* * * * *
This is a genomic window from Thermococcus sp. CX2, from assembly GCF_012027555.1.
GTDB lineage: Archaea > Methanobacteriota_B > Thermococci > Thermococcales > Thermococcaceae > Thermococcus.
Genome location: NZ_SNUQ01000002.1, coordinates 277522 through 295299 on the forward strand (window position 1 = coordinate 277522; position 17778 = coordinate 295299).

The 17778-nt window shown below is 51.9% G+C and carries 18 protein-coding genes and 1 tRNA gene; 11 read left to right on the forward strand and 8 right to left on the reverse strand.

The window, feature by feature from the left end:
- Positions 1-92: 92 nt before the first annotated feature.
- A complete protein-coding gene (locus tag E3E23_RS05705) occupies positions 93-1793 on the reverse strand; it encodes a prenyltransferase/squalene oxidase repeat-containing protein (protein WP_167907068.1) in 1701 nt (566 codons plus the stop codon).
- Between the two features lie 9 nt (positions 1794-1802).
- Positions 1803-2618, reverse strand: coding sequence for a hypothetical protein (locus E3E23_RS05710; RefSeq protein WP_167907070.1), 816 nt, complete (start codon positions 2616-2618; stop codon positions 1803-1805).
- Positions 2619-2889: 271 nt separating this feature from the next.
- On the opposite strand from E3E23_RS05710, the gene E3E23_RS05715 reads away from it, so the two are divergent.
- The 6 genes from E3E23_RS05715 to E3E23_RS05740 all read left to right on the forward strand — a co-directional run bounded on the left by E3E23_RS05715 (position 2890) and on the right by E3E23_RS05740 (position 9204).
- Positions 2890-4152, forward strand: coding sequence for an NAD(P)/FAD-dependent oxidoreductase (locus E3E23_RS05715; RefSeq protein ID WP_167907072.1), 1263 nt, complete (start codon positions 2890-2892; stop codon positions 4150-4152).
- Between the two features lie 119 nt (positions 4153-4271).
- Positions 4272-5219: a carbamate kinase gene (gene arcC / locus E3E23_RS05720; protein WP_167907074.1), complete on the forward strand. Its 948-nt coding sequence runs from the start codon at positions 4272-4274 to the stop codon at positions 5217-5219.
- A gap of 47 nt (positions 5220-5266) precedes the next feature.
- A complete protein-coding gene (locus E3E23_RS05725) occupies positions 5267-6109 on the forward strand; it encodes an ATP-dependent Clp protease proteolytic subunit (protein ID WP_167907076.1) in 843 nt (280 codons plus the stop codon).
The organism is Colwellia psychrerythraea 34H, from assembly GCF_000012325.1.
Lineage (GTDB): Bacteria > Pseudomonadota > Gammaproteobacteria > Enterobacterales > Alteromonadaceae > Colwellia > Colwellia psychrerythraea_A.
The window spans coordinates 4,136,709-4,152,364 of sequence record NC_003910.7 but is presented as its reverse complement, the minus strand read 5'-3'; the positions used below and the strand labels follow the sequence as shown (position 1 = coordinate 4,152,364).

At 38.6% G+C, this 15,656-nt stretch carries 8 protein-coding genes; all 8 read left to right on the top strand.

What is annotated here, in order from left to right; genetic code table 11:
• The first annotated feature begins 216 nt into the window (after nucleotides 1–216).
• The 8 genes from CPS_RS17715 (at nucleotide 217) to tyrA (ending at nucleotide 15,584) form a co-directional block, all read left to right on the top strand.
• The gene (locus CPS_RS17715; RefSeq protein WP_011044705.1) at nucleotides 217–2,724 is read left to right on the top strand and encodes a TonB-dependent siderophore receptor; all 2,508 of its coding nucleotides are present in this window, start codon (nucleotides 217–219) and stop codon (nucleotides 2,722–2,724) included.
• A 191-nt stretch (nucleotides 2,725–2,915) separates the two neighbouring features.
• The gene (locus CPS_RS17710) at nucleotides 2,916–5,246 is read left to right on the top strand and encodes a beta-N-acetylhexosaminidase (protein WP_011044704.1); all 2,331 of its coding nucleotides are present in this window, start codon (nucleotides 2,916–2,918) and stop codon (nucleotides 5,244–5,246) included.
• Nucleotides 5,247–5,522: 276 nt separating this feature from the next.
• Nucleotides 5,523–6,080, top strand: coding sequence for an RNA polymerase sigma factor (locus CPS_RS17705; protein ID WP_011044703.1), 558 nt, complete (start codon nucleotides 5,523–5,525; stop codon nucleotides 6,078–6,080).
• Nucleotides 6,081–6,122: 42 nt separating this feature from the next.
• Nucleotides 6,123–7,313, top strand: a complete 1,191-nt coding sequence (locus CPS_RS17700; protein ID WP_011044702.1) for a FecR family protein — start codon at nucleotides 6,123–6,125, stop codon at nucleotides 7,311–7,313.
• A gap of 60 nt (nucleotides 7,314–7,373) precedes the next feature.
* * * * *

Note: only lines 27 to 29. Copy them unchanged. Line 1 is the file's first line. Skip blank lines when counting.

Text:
• The gene (locus CPS_RS17710) at nucleotides 2,916–5,246 is read left to right on the top strand and encodes a beta-N-acetylhexosaminidase (protein WP_011044704.1); all 2,331 of its coding nucleotides are present in this window, start codon (nucleotides 2,916–2,918) and stop codon (nucleotides 5,244–5,246) included.
• Nucleotides 5,247–5,522: 276 nt separating this feature from the next.
• Nucleotides 5,523–6,080, top strand: coding sequence for an RNA polymerase sigma factor (locus CPS_RS17705; protein ID WP_011044703.1), 558 nt, complete (start codon nucleotides 5,523–5,525; stop codon nucleotides 6,078–6,080).